Simone Biles Sweeps U.S. Championships for Fifth Title

Simone Biles in her teal leotard, supporting the victims of Larry Nassar, with her gold medal and commemorative flowers.


Simone Biles in her teal leotard, supporting the victims of Larry Nassar, with her gold medal and commemorative flowers.

Jacob Myers

In the afternoon of Aug. 17, Simone Biles, four-time Rio Olympic gold medal winner and four-time U.S. Championships winner walked away from TD Garden in Boston with a commanding 3.1 point lead. Going out of the same arena only two days later, she had claimed her fifth title, sweeping the main four events. Biles won by an overall 6.55 points over Morgan Hurd, who won the World overall championships in 2017. Biles’ margin of victory is the largest since perfect-10 scores were discarded in 2006. To put the margin into different words, the 6.55 points between Biles and Hurd was a bigger gap than the difference between Hurd (who got second) and the gymnast who finished in 11th place.

Before the championship, Biles had been on a 14-month leave since the Rio Olympics to get used to new coaches Cecile and Laurent Landi. Though, she had participated three weeks in advance at the U.S. Classic, winning the event despite an uneven bars fall to end her round. Yet, she rebounded very well at the Championships, claiming her first ever gold medal in the uneven bars in any event of her professional career, including the Olympics.

She performed near perfect in the rest of her events, only with a single blunder coming on the uneven bars and the balance beam, as well as three floor exercises that went out of bounds.

Biles had no intent to perform as amazing as she did, saying that she only went into the event to work on pre-meet nerves, consistency and confidence. Even after the clean sweep, Biles wasn’t entirely impressed with herself. In an interview with Andrea Joyce of NBC, Biles said, “I’d give it [my performance] a B plus.”

Laurent Landi noted that Biles’ comeback did not require her to become better at any specific event, but she just needed to use her head more. Landi stated, “To handle the pressure, to handle the media, to handle everybody, all the expectation, it’s mentally draining.” Yet, Biles showed no signs, as provided in her post-session interview, “I think I’m finally starting to get it and understand it. I’ve understood gymnastics for a while now, but I think it’s really sinking in.”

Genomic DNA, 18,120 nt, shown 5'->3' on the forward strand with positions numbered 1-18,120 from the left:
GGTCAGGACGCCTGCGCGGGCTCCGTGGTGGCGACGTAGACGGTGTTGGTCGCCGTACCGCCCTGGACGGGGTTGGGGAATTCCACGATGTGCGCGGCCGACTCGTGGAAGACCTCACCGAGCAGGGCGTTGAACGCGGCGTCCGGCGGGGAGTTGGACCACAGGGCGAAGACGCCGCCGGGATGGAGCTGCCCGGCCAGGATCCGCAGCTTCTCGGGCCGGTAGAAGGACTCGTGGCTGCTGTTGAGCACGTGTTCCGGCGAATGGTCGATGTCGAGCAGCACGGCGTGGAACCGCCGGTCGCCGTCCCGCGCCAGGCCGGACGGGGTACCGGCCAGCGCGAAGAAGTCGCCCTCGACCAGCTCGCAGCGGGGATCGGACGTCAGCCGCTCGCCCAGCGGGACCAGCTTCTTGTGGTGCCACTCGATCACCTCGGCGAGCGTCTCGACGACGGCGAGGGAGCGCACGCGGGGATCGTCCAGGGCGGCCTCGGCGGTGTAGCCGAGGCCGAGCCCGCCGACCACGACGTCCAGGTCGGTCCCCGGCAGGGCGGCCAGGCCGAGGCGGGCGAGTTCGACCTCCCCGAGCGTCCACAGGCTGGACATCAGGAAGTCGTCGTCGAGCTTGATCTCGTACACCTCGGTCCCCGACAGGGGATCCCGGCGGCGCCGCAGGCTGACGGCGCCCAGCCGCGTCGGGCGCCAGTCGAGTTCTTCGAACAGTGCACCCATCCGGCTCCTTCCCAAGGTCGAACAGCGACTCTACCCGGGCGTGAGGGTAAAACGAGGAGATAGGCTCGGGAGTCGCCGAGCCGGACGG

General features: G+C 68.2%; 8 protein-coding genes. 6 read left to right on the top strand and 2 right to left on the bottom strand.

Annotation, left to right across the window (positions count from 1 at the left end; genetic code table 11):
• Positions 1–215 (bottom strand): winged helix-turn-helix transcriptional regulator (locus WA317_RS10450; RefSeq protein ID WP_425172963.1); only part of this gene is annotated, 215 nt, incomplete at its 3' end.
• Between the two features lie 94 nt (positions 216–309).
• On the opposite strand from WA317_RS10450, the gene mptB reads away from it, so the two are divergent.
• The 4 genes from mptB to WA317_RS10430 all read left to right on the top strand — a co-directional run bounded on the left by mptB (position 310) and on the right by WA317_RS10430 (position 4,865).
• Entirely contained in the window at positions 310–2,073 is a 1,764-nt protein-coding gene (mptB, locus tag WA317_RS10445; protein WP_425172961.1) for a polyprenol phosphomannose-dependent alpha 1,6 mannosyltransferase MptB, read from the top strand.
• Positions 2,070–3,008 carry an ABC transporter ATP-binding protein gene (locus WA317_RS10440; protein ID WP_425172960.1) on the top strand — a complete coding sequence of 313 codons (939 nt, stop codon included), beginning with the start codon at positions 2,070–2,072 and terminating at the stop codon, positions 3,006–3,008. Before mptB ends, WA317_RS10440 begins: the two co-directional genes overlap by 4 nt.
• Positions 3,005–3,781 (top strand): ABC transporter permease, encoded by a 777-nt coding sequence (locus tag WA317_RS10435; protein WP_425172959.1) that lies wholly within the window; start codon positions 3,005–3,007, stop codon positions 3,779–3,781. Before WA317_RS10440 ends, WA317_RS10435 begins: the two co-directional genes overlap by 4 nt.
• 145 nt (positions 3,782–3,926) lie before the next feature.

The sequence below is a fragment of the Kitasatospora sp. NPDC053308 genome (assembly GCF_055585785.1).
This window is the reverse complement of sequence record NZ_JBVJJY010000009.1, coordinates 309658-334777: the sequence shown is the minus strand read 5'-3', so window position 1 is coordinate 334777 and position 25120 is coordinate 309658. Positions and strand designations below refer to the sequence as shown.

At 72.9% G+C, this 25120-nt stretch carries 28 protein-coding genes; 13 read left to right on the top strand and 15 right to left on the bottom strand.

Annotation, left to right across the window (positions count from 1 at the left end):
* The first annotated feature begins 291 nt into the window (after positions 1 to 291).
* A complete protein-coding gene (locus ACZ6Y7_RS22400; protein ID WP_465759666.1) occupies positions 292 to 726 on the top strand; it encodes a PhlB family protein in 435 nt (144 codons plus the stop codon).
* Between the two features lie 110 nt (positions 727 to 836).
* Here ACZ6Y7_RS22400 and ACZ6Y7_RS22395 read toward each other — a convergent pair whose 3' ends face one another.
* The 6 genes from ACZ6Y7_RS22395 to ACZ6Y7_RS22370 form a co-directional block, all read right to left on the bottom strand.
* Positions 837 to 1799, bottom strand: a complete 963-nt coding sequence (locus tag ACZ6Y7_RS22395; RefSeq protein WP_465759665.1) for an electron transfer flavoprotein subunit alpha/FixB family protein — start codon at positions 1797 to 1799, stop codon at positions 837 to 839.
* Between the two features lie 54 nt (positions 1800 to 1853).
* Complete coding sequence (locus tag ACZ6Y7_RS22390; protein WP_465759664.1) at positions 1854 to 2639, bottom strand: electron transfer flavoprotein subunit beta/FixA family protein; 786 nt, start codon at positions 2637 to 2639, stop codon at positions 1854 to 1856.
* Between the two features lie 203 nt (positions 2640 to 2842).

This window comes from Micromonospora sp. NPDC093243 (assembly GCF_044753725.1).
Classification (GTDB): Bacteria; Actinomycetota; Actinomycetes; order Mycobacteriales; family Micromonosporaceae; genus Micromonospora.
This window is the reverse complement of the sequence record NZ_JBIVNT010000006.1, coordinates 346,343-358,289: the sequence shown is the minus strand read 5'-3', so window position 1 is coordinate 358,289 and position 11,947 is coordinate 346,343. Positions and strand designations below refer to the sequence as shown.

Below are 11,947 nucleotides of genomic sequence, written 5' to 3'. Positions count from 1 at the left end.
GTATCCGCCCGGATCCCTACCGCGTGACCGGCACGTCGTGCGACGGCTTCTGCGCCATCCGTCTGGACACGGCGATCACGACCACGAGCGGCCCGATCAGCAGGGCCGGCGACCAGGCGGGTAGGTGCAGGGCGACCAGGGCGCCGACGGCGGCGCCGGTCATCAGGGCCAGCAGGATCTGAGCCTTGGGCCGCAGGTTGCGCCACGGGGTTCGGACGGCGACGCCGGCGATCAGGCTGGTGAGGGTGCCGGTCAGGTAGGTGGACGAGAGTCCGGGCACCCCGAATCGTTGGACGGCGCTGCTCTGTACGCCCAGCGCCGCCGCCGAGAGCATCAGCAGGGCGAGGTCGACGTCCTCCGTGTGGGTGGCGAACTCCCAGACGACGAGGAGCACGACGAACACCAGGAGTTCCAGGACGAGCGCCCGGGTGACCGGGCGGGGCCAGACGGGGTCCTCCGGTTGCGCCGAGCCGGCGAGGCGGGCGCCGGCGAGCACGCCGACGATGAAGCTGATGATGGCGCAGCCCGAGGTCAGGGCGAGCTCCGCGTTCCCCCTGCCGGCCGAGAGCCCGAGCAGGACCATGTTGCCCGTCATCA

Biles is 21 years old as of right now, and is not going to get any younger. Yet, she is showing no signs of slowing down. She was the first non-teen to win the U.S. Championships since 1971. When asked about what her opponents would have thought about her performance, she jokingly stated, “Maybe that I should probably quit.” As much as all of her competitors would hope for that, she is going to continue to compete in gymnastics until the 2020 Tokyo Olympics.

When aiming towards the future, Biles doesn’t need to win, according to her trainer Laurent Landi. He stated, “I think you just need to do today … and see what we get at the end… We don’t aim to win. I think it’s much more important to think about what she needs to accomplish for herself. If at the end she wins, then she wins.”

The next major women’s gymnastics event is a while from now, on March 1st. The Nastia Liukin Cup in Greensboro, North Carolina is sponsored by Team USA gymnastics, and is used to evaluate teams for the upcoming 2020 Olympics. Biles has not confirmed her involvement.